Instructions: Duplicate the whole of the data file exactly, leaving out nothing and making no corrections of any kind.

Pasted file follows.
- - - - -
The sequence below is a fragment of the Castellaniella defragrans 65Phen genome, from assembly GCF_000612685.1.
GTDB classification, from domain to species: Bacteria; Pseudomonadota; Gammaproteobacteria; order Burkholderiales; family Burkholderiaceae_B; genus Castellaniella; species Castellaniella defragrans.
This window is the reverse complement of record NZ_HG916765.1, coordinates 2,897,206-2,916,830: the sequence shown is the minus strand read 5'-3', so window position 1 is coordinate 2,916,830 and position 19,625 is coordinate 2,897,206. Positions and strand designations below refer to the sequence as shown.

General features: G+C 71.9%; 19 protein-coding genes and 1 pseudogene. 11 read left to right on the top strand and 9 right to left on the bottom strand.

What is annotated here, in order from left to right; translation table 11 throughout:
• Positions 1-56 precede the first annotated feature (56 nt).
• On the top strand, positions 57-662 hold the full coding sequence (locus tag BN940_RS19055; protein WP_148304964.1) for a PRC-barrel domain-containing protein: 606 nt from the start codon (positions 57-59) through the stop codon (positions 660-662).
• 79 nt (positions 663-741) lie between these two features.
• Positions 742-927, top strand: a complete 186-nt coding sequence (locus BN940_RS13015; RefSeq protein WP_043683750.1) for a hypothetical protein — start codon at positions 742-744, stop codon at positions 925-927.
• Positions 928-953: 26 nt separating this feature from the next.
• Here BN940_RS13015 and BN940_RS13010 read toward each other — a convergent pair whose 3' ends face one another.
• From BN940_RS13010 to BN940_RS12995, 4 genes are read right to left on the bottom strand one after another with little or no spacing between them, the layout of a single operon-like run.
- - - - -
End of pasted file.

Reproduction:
The sequence below is a fragment of the Castellaniella defragrans 65Phen genome, from assembly GCF_000612685.1.
GTDB classification, from domain to species: Bacteria; Pseudomonadota; Gammaproteobacteria; order Burkholderiales; family Burkholderiaceae_B; genus Castellaniella; species Castellaniella defragrans.
This window is the reverse complement of record NZ_HG916765.1, coordinates 2,897,206-2,916,830: the sequence shown is the minus strand read 5'-3', so window position 1 is coordinate 2,916,830 and position 19,625 is coordinate 2,897,206. Positions and strand designations below refer to the sequence as shown.

General features: G+C 71.9%; 19 protein-coding genes and 1 pseudogene. 11 read left to right on the top strand and 9 right to left on the bottom strand.

What is annotated here, in order from left to right; translation table 11 throughout:
• Positions 1-56 precede the first annotated feature (56 nt).
• On the top strand, positions 57-662 hold the full coding sequence (locus tag BN940_RS19055; protein WP_148304964.1) for a PRC-barrel domain-containing protein: 606 nt from the start codon (positions 57-59) through the stop codon (positions 660-662).
• 79 nt (positions 663-741) lie between these two features.
• Positions 742-927, top strand: a complete 186-nt coding sequence (locus BN940_RS13015; RefSeq protein WP_043683750.1) for a hypothetical protein — start codon at positions 742-744, stop codon at positions 925-927.
• Positions 928-953: 26 nt separating this feature from the next.
• Here BN940_RS13015 and BN940_RS13010 read toward each other — a convergent pair whose 3' ends face one another.
• From BN940_RS13010 to BN940_RS12995, 4 genes are read right to left on the bottom strand one after another with little or no spacing between them, the layout of a single operon-like run.